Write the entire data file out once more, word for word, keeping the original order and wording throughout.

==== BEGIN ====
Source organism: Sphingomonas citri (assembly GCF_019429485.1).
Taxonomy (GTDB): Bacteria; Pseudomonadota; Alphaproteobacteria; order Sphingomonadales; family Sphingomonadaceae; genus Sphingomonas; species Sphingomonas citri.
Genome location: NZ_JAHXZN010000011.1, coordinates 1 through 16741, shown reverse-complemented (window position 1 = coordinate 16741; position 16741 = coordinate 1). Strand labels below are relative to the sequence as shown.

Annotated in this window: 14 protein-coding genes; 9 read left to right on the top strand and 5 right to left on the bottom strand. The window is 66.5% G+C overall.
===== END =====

Source organism: Sphingomonas citri (assembly GCF_019429485.1).
Taxonomy (GTDB): Bacteria; Pseudomonadota; Alphaproteobacteria; order Sphingomonadales; family Sphingomonadaceae; genus Sphingomonas; species Sphingomonas citri.
Genome location: NZ_JAHXZN010000011.1, coordinates 1 through 16741, shown reverse-complemented (window position 1 = coordinate 16741; position 16741 = coordinate 1). Strand labels below are relative to the sequence as shown.

Annotated in this window: 14 protein-coding genes; 9 read left to right on the top strand and 5 right to left on the bottom strand. The window is 66.5% G+C overall.